Dalmatians: A Guide to the Breed
The Dalmatian is an ancient breed whose heritage is hotly disputed. Many believe that it dates back to 2000 BC. C. and has passed the centuries relatively unchanged. Paintings of Dalmatians running alongside chariots have been unearthed in Egyptian tombs, as well as in remains from ancient Greece and Rome. Some believe that the breed originates from Dalmatia, Croatia, but there is little evidence to prove this. Over the years, Dalmatians have been used for a wide variety of jobs, including war dogs, border patrols, sheep herders, chariot pullers, circus performers, and training dogs. The Dalmatian breed has always been closely associated with and retains a great affinity with horses. They became popular with the aristocracy after the breeds’ introduction to Britain in the 18th century, and were often raced alongside ornate carriages. His strong-bodied athletic build and boundless energy and stamina reflect these years as a dog trainer.
Dalmatians were also adopted by fire departments in the 19th century and were trained to run through the streets clearing paths and guiding horse-drawn water carts and firefighters to fires. They were also sometimes used as rescue dogs to locate victims in burning structures. Dalmatians are good watchdogs and were employed by fire departments to protect the fire station and equipment. As fire trucks were often the target of thieves. As a result, many firefighters in the US today keep Dalmatians as pets and they are commonly known as fire dogs.
To this day, the Dalmatian retains his protective instincts, but while he is friendly and loyal to those he trusts, he is often aloof toward strangers and other dogs. The breed also has a strong hunting instinct which makes it an excellent exterminator of rats and vermin, in the past they were used as hunting dogs, hounds and retrievers, as well as in packs for hunting deer and wild boar.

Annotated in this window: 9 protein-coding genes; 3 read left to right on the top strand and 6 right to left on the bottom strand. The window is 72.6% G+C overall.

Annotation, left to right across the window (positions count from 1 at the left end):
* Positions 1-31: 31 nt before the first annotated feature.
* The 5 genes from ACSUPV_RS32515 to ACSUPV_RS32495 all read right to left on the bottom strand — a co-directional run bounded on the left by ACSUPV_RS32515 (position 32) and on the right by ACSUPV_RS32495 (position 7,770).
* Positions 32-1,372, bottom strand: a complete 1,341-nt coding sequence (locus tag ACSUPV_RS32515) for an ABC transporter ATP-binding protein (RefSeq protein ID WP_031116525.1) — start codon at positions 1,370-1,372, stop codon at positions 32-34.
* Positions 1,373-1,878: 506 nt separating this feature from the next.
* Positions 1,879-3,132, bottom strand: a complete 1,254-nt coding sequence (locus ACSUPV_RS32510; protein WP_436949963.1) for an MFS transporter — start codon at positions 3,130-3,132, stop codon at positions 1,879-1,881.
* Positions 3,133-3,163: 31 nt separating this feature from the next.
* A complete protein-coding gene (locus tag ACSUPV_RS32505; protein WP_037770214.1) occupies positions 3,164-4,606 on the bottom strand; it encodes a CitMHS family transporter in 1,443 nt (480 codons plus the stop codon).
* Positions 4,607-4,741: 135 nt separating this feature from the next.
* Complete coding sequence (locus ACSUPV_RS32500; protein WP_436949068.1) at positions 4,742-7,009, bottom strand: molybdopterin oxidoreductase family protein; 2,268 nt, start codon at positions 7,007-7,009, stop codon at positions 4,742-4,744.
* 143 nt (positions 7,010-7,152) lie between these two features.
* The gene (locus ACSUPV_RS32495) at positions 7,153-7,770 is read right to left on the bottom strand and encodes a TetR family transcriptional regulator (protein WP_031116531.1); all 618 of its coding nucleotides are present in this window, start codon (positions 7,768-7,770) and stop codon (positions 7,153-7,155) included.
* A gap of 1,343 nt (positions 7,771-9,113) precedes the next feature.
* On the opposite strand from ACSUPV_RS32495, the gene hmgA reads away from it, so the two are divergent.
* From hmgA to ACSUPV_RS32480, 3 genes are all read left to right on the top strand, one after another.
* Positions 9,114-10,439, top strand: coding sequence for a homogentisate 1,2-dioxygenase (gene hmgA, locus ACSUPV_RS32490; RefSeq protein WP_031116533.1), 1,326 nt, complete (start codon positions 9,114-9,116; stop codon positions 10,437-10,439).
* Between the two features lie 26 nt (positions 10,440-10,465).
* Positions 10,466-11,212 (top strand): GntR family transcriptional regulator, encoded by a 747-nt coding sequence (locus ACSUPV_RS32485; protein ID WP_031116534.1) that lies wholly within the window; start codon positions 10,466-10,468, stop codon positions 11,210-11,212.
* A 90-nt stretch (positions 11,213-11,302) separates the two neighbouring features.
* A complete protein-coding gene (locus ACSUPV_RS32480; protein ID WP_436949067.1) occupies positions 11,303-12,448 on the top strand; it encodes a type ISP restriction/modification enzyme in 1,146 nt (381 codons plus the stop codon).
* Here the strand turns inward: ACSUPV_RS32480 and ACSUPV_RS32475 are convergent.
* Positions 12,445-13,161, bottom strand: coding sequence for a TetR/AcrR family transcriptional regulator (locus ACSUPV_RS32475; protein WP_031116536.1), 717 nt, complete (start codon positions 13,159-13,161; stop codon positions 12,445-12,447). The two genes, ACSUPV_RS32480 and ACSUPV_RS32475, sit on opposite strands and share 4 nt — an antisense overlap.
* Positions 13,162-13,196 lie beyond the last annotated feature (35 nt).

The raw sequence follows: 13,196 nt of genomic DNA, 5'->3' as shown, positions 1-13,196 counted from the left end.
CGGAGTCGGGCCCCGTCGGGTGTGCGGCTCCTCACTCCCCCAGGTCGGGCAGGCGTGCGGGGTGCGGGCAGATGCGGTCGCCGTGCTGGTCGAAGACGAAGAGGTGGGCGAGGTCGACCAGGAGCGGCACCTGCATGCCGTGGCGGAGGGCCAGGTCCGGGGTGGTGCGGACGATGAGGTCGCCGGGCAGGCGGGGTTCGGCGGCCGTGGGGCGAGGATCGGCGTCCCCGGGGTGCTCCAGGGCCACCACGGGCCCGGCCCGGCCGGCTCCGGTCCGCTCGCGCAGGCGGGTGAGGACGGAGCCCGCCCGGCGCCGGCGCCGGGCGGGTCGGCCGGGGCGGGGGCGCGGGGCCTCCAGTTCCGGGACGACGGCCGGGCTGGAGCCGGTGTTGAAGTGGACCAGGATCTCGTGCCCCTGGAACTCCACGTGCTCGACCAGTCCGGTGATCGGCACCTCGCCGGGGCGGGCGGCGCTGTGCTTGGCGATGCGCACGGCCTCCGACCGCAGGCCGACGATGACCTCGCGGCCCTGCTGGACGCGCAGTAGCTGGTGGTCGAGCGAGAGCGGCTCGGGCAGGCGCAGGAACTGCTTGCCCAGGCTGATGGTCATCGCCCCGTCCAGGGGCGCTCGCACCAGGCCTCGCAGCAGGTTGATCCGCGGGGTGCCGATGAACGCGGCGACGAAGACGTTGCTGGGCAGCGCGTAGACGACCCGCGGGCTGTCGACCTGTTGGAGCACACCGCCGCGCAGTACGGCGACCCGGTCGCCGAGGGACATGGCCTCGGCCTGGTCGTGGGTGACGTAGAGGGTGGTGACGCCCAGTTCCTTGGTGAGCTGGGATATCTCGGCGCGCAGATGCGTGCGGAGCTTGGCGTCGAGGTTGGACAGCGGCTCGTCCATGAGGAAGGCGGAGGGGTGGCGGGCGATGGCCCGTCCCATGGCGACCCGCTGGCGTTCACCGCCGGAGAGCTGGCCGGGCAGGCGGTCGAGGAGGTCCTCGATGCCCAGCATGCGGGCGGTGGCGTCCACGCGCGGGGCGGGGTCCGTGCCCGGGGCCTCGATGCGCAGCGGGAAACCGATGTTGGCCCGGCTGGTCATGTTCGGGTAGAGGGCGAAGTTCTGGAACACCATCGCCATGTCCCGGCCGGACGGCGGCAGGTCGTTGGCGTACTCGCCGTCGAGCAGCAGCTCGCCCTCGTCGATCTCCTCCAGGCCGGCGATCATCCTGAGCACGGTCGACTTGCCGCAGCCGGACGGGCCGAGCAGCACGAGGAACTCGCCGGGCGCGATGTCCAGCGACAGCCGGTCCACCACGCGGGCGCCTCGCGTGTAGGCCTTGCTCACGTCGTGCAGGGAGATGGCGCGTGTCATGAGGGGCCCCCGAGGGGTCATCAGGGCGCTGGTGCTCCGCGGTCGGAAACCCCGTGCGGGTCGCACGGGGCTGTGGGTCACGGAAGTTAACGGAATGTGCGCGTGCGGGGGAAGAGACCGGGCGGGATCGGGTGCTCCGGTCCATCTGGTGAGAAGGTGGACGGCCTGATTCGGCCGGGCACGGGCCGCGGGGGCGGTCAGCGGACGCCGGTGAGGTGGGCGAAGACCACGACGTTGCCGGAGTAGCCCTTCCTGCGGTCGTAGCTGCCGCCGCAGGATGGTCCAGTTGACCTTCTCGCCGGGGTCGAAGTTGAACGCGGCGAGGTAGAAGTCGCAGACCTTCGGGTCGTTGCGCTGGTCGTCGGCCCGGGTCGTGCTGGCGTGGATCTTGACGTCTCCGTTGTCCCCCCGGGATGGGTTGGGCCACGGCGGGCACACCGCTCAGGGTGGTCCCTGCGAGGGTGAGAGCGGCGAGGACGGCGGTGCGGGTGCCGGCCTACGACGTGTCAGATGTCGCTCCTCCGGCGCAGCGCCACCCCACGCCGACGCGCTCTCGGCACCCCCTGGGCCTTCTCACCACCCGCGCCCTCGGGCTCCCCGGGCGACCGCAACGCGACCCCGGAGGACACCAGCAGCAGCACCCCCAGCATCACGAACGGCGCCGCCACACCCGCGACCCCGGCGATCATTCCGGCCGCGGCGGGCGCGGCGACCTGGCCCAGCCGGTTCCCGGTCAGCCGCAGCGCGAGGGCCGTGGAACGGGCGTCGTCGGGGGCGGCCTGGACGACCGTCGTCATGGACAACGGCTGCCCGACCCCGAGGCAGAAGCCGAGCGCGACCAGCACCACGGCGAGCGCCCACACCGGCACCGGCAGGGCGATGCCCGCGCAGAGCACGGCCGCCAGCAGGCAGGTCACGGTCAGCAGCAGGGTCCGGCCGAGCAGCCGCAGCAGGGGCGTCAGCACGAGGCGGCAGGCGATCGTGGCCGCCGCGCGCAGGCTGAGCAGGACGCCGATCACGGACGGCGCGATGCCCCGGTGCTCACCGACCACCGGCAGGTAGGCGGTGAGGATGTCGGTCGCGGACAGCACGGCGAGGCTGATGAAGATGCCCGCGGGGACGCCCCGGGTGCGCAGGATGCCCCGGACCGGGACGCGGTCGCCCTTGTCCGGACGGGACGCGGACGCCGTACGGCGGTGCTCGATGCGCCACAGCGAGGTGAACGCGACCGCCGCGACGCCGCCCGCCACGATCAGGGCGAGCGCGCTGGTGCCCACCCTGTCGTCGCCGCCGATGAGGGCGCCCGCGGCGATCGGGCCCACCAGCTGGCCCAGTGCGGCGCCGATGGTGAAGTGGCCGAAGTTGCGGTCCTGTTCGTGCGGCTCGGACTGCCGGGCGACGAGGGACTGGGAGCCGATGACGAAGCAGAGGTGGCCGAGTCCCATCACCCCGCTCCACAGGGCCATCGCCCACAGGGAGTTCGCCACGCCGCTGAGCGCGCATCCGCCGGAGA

The Dalmatian breed had a massive surge in popularity as a result of the 1956 novel ‘The One Hundred and One Dalmatians’ by Dodie Smith and later due to Disney and the live action movies that followed. But the breed suffered when unscrupulous breeders began to breed in large numbers without ensuring the dog’s health, quality and temperament.
Although Dalmatians are relatively easy to train, as they have a willing nature and an eagerness to please, many well-intentioned owners have purchased Dalmatians without knowing the responsibilities and commitment required. Since dogs were originally bred to run with horses, they have high energy levels and stamina and need frequent exercise. As many owners found themselves unable to provide proper care, many Dalmatians were abandoned and left in animal shelters. This left the breed with a bad reputation for being difficult to manage.
Most health problems in Dalmatians are a consequence of old age and they can live up to 15 or 16 years. Although the only common problem found with the breed is deafness, this occurs in several types of dogs that have light pigmentation, including bull terriers, poodles, boxers, and border collies. Puppies can be tested after five weeks to see if this defect is present and reputable breeders test their dogs before breeding. Research shows that Dalmatians with larger color spots at birth and brown eyes instead of blue generally have fewer hearing defects.
Another health issue with the breed is kidney and bladder stones which occur due to a lack of an enzyme called uricase which is not present at all in the Dalmatian gene pool. Males over the age of 10 are prone to kidney stones and should take preventative medications. Owners should be careful to limit intake of purine which is present in organ meats and animal by-products.
In America, the Dalmatian is associated with Budweiser beer and the ‘Busch Gardens’ theme parks, as Anheuser-Busch’s famous horse-drawn beer cart is always accompanied by a Dalmatian carriage dog. The brewer maintains several touring crews and claims that historically brewers used Dalmatians to guard wagons while drivers made their deliveries.